FIG. 3 shows the basic process of starting the disabled Java application media in accordance with this embodiment. The main stages of the process are:
 1. The CLC is started and sends authentication information to the LMS over a communications channel. This authentication information can include a username, password and even the client IP address. The LMS checks this authentication information to enforce license and usage restrictions and to start an access log entry and then it returns a selected Check Module to the CLC. Where different disabling mechanisms arc used for different users or media distributions, the authentication may be requited to identify the correct key and/or Check Module for this client. It is assumed that the LMS breaks the connection with the CLC after the selected Check Module is transferred and waits for a hash result to be returned from the client.
 2. The CLC receives the Check Module and, in the preferred embodiment, instantiates the Check Module directly in its own process virtual memory and passes control to the start of the Check Module. Alternatively, the Check Module can be transferred as a standard executable (rather than a process routine) and this executable can be stored in a temporary file by the CLC and ran in a separate process as the CLC terminates.
 3. It is assumed in this embodiment that the Check Module has an integrated list of files that it must generate hash codes for. This list could be in the form of a top level directory obtained from a client side path variable or a file by file list. In either case it should include at least the CLC, CIC and Java execution environment and preferably the disabled media files as well. The bytes of all the files in the list are hashed together and combined with the Check Module's identification number to summarise the state of the client components. One advantage of a directory based list instead of a file by file list is that extra files in secured directories would effect the hash result.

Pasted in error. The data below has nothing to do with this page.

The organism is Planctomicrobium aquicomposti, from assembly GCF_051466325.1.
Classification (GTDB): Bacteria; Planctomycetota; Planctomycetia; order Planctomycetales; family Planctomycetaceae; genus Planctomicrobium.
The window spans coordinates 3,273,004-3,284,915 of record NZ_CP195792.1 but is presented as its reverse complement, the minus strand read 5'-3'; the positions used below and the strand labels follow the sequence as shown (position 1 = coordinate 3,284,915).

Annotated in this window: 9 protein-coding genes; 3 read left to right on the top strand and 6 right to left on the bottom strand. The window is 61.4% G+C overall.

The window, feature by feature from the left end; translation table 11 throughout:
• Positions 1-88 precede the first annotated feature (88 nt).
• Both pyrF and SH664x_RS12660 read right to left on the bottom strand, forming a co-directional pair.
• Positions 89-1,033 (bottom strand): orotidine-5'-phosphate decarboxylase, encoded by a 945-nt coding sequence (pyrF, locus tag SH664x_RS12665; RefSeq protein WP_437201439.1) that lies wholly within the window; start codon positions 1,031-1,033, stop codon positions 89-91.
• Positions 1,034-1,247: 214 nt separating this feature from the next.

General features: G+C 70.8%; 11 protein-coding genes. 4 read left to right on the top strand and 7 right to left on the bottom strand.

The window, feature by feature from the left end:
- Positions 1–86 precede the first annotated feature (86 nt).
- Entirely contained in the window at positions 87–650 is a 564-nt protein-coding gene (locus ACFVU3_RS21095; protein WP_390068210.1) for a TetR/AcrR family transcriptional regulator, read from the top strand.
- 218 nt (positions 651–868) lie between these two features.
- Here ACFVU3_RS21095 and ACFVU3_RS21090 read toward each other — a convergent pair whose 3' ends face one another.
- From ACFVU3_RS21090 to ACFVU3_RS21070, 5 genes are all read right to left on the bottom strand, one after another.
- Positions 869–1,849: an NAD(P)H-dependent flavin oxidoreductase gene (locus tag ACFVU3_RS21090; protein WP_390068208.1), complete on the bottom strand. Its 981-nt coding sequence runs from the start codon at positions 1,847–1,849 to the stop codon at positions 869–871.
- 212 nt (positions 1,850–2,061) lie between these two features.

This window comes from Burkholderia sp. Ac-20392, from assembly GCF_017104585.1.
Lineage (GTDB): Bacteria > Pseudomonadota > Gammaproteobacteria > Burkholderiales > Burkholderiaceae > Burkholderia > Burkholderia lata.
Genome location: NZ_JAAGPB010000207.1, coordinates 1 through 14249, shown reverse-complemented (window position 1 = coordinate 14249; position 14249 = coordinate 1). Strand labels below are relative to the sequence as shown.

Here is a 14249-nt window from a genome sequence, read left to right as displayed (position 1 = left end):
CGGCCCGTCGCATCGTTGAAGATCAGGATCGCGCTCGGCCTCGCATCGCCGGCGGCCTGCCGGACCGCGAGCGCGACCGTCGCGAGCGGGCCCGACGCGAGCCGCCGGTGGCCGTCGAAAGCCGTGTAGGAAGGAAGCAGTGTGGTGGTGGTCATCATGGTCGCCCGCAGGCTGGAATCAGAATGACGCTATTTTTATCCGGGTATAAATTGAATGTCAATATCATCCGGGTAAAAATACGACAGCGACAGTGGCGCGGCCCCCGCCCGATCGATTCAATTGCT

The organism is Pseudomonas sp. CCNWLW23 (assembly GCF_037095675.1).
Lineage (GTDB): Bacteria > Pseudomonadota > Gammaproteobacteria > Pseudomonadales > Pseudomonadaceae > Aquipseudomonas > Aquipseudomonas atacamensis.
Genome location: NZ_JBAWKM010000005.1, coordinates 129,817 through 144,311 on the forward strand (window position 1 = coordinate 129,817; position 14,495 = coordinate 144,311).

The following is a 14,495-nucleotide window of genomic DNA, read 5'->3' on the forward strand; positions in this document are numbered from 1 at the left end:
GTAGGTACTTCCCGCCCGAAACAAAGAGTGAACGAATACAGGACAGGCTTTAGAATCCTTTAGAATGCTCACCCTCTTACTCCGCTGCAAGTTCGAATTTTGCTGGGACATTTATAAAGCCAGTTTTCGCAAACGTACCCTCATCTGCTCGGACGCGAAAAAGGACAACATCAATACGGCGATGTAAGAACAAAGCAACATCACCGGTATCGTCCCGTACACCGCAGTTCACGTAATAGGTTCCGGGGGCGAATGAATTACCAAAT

4. When the Check Module has created its hash of the secured files, it starts the CIC. In the preferred embodiment, it uses the Java Virtual Machine (JVM) it has secured in one of the checked directories to run the CIC (which is a secure Java class loader in this embodiment). The JVM is started with the CIC main class and the calculated hash code as parameters but NOT in debug mode. The CIC starts and sends the passed hash code along with any other required information to the LMS where it is verified.
 5. The LMS verifies the hash code against what it would expect given the hashes for the clean secured components and the Check Module's identification information. The LMS may also take note of the time the client has taken to return this hash and, if it is to long or the hash code invalid, it may log the issue in the Access Log for future data mining. Assuming the hash code is accepted from the client, the LMS returns the enabling key to the (now) secured CIC through the communications connection.
 6. When the CIC receives the key it opens the main class of the disabled lava software application, decrypts the file with the key, obtains the byte codes, instantiates the class and runs the media (optionally mapping a known interface onto the class). The main class may in turn request other classes from the disabled application with the CIC acting as a secure class loader.